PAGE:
Instagram is notorious for destroying the quality of videos posted to your feed. You spend all this time editing a video in Premiere Pro, Resolve or whatever only to have it destroyed by recompression algorithms. It actually puts many people off posting videos to the platform at all. But all is not lost.
Filmmaker and YouTuber Daniel Schiffer believes he’s cracked the problem. And looking at his Instagram, it seems that he may have done just that. He doesn’t look to be having quality issues at all. In this video, Daniel walks us through his process from the rendering on the desktop to pushing it out on Instagram.
Daniel’s process is fairly straightforward.
- Create everything in a 4K UHD timeline in your editing application (if you’re shooting 1080p, upscale it)
- Reduce the contrast and lift the shadows before you grade
- Export as 4K UHD h.264 to your hard drive
- Transfer it to your phone using a method that doesn’t recompress the video
- Post to Instagram as normal
Number 1 (along with #3) is a trick that used to (maybe it still does) work with Youtube, too. You would upscale your 1080p video to 4K and upload it. This forces YouTube to use a much higher bit rate thus giving a higher quality final result. YouTube suggests 8Mbps for 1080p yet 35-45Mbps for 4K. Even though it’s precisely 4 times the resolution, the bit rate is potentially up to 5 times as high which is why you get lower overall compression and better detail.
Now, with Instagram, your final videos are not 4K. But a similar trick may work by offering the platform more resolution and bitrate to start with before it compresses it down to the final video.
The second part of the process isn’t an obvious one, but I’ve seen this on other platforms, too. Bad compression can completely destroy detail in the shadows, sending them to black or a dark splodgy mess quite easily. Raising up those shadows to introduce a little light helps to retain that detail when Instagram recompresses it.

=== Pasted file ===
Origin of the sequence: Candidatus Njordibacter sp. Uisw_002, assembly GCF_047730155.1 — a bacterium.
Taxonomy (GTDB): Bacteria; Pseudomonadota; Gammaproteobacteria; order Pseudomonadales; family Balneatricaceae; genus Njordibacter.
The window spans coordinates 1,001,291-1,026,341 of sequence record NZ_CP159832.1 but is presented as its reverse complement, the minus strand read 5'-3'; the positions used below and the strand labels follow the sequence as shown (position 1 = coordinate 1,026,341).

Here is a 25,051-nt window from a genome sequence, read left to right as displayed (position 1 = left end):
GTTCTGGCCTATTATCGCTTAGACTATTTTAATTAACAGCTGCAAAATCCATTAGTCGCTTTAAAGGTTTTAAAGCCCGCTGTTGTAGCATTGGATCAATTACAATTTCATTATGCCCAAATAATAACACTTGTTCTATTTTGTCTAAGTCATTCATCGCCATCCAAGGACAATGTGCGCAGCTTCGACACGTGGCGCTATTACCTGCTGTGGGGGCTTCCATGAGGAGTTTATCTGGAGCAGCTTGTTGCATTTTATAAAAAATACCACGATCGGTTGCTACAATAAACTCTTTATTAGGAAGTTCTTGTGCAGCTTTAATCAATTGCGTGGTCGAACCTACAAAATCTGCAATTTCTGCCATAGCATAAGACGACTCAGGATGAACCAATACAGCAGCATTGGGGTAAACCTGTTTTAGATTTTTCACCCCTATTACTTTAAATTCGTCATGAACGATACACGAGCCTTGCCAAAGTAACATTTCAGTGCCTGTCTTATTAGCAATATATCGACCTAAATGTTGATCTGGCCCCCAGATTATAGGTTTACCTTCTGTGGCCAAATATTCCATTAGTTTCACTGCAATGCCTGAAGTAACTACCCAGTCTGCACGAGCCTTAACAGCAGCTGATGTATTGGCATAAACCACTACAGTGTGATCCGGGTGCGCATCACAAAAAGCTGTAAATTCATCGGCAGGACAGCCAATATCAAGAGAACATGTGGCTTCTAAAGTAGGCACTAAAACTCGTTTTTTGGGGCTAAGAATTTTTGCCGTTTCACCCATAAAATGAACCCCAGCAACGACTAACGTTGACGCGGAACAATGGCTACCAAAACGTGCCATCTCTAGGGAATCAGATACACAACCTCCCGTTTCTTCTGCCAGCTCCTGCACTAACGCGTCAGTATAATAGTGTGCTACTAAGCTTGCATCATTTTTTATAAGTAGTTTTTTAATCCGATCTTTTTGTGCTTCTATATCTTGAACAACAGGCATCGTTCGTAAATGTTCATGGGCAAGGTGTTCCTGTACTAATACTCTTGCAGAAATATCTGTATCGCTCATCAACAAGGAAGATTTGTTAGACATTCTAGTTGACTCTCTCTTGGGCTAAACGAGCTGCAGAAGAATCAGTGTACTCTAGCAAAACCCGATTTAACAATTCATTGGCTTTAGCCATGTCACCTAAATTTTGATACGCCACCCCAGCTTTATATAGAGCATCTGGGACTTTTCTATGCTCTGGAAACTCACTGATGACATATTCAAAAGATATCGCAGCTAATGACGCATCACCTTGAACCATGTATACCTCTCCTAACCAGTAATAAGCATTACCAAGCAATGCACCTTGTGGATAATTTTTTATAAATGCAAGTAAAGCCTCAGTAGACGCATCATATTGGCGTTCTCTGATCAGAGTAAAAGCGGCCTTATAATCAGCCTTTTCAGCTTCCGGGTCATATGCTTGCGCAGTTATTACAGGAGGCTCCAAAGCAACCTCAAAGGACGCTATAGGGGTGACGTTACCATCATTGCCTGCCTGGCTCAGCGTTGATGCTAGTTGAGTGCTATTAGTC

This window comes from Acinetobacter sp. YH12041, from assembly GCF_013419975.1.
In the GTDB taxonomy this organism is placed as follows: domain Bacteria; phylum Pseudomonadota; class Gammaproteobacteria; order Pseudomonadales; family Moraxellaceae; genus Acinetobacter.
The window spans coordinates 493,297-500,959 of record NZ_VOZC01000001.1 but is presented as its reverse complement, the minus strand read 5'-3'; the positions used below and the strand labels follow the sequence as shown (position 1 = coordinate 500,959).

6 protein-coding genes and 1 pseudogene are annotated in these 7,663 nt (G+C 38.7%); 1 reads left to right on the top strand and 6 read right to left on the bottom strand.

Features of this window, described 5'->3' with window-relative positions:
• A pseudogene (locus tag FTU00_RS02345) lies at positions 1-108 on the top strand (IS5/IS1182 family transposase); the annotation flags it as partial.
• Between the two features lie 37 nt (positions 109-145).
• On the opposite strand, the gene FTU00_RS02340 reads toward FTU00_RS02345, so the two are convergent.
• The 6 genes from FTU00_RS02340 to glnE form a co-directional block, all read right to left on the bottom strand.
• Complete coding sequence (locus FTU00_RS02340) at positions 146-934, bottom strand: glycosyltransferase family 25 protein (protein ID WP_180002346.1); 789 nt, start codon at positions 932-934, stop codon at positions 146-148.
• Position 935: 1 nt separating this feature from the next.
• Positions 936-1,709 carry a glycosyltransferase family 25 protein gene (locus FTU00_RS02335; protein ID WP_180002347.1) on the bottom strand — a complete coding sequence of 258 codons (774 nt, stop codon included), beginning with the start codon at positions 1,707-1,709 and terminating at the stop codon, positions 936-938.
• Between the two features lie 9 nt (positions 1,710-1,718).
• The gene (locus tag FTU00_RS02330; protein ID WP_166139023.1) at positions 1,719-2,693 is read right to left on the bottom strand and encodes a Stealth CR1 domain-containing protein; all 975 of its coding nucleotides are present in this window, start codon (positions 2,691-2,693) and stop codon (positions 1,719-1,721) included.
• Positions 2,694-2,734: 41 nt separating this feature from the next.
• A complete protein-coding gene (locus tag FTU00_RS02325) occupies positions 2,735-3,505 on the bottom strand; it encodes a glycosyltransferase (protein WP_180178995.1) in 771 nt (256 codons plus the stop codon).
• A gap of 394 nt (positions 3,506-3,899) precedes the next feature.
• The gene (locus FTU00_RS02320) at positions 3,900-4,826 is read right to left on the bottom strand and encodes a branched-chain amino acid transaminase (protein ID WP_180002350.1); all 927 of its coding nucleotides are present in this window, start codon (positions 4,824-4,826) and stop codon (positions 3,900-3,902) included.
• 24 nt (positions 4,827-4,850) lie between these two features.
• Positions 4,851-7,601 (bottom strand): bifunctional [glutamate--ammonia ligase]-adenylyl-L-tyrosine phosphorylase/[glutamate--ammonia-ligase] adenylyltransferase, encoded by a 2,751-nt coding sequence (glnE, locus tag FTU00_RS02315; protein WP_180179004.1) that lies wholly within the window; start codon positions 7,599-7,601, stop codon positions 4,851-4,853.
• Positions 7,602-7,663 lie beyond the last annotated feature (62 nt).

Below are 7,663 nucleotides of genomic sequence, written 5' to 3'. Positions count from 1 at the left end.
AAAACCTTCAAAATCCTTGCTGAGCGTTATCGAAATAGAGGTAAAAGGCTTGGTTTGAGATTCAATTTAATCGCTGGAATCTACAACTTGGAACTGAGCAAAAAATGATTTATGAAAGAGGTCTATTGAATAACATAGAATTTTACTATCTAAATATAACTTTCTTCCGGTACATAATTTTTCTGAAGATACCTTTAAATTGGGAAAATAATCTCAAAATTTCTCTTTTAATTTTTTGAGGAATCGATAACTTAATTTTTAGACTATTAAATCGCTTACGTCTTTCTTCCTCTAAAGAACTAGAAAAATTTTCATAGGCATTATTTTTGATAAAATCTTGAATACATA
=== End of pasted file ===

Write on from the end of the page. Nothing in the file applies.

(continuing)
Number 4 is where a lot of people get caught off guard. Some methods of transferring videos from the desktop to your mobile device will recompress the file before you can even post it. Emailing them to yourself is a prime example. These will typically be compressed in order to make it easier for people to download and watch straight from within the email.
Daniel suggests a number of methods to transfer files from the desktop to your phone without losing any data.
- Mac to iOS – Use AirDrop straight from the desktop to your phone
- Mac to Android – Use DropBox or Wetransfer
- Windows/Linux to iOS – Use the VLC App and enable “Sharing via WiFi”, then drag & drop through a web browser
- Windows to Android – Just use a USB cable and transfer the file as you would to a USB stick
These aren’t the only ways to transfer the video directly to your phone without recompression, though. On Windows, Linux, iOS and Android devices, I use Resilio Sync. It’s a peer-to-peer version of something like Dropbox, essentially. There are no servers, all transfers are direct from one device to another. So, you don’t have to wait for things to upload to the Internet and then download back down to your other devices. It just transfers out to them all over WiFi or whatever signal you have available.
Once the video is on your phone, just post as you normally would, and you should see it posted with better quality than you’ve seen in the past.